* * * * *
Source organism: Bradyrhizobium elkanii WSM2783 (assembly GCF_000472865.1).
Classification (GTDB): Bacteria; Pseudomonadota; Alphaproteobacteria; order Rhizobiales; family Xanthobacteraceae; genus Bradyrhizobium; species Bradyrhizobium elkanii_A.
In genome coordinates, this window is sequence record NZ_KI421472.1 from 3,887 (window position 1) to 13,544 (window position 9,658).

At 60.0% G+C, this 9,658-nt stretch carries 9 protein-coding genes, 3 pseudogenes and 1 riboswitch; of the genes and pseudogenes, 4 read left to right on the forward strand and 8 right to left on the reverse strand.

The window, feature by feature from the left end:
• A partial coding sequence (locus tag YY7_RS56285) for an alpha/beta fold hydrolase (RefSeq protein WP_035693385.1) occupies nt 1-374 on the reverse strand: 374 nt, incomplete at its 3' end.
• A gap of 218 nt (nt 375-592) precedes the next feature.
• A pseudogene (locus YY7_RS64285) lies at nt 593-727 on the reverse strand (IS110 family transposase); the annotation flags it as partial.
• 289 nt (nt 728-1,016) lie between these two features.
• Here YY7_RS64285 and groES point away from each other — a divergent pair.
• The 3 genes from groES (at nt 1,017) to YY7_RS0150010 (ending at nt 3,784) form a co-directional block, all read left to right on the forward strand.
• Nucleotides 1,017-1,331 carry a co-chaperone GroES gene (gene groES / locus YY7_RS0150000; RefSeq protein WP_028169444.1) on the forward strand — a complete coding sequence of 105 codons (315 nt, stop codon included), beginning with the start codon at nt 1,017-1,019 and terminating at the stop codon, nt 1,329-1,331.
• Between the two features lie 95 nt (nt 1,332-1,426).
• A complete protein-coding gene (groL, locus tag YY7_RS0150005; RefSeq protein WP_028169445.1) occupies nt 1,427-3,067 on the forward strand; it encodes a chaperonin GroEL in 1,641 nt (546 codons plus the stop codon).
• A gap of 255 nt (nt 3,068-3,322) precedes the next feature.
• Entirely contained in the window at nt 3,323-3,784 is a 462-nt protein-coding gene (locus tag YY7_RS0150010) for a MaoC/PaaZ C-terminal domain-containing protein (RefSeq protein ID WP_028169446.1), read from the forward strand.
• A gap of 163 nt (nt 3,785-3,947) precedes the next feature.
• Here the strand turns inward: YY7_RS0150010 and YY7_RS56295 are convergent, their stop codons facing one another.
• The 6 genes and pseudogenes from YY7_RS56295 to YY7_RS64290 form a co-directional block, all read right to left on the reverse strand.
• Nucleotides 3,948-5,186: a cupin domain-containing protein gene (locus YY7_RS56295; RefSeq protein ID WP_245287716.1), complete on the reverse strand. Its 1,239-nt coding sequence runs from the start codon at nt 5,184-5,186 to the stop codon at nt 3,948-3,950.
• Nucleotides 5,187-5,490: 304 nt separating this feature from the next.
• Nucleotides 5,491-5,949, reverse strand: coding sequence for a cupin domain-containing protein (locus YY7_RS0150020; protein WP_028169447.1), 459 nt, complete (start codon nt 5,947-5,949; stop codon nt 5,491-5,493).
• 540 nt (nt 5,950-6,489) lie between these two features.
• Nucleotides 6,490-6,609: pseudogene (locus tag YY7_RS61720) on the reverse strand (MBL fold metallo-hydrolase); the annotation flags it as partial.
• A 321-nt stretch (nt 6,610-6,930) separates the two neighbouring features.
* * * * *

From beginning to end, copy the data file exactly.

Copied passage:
Source organism: Bradyrhizobium elkanii WSM2783 (assembly GCF_000472865.1).
Classification (GTDB): Bacteria; Pseudomonadota; Alphaproteobacteria; order Rhizobiales; family Xanthobacteraceae; genus Bradyrhizobium; species Bradyrhizobium elkanii_A.
In genome coordinates, this window is sequence record NZ_KI421472.1 from 3,887 (window position 1) to 13,544 (window position 9,658).

At 60.0% G+C, this 9,658-nt stretch carries 9 protein-coding genes, 3 pseudogenes and 1 riboswitch; of the genes and pseudogenes, 4 read left to right on the forward strand and 8 right to left on the reverse strand.

The window, feature by feature from the left end:
• A partial coding sequence (locus tag YY7_RS56285) for an alpha/beta fold hydrolase (RefSeq protein WP_035693385.1) occupies nt 1-374 on the reverse strand: 374 nt, incomplete at its 3' end.
• A gap of 218 nt (nt 375-592) precedes the next feature.
• A pseudogene (locus YY7_RS64285) lies at nt 593-727 on the reverse strand (IS110 family transposase); the annotation flags it as partial.
• 289 nt (nt 728-1,016) lie between these two features.
• Here YY7_RS64285 and groES point away from each other — a divergent pair.
• The 3 genes from groES (at nt 1,017) to YY7_RS0150010 (ending at nt 3,784) form a co-directional block, all read left to right on the forward strand.
• Nucleotides 1,017-1,331 carry a co-chaperone GroES gene (gene groES / locus YY7_RS0150000; RefSeq protein WP_028169444.1) on the forward strand — a complete coding sequence of 105 codons (315 nt, stop codon included), beginning with the start codon at nt 1,017-1,019 and terminating at the stop codon, nt 1,329-1,331.
• Between the two features lie 95 nt (nt 1,332-1,426).
• A complete protein-coding gene (groL, locus tag YY7_RS0150005; RefSeq protein WP_028169445.1) occupies nt 1,427-3,067 on the forward strand; it encodes a chaperonin GroEL in 1,641 nt (546 codons plus the stop codon).
• A gap of 255 nt (nt 3,068-3,322) precedes the next feature.
• Entirely contained in the window at nt 3,323-3,784 is a 462-nt protein-coding gene (locus tag YY7_RS0150010) for a MaoC/PaaZ C-terminal domain-containing protein (RefSeq protein ID WP_028169446.1), read from the forward strand.
• A gap of 163 nt (nt 3,785-3,947) precedes the next feature.
• Here the strand turns inward: YY7_RS0150010 and YY7_RS56295 are convergent, their stop codons facing one another.
• The 6 genes and pseudogenes from YY7_RS56295 to YY7_RS64290 form a co-directional block, all read right to left on the reverse strand.
• Nucleotides 3,948-5,186: a cupin domain-containing protein gene (locus YY7_RS56295; RefSeq protein ID WP_245287716.1), complete on the reverse strand. Its 1,239-nt coding sequence runs from the start codon at nt 5,184-5,186 to the stop codon at nt 3,948-3,950.
• Nucleotides 5,187-5,490: 304 nt separating this feature from the next.
• Nucleotides 5,491-5,949, reverse strand: coding sequence for a cupin domain-containing protein (locus YY7_RS0150020; protein WP_028169447.1), 459 nt, complete (start codon nt 5,947-5,949; stop codon nt 5,491-5,493).
• 540 nt (nt 5,950-6,489) lie between these two features.
• Nucleotides 6,490-6,609: pseudogene (locus tag YY7_RS61720) on the reverse strand (MBL fold metallo-hydrolase); the annotation flags it as partial.
• A 321-nt stretch (nt 6,610-6,930) separates the two neighbouring features.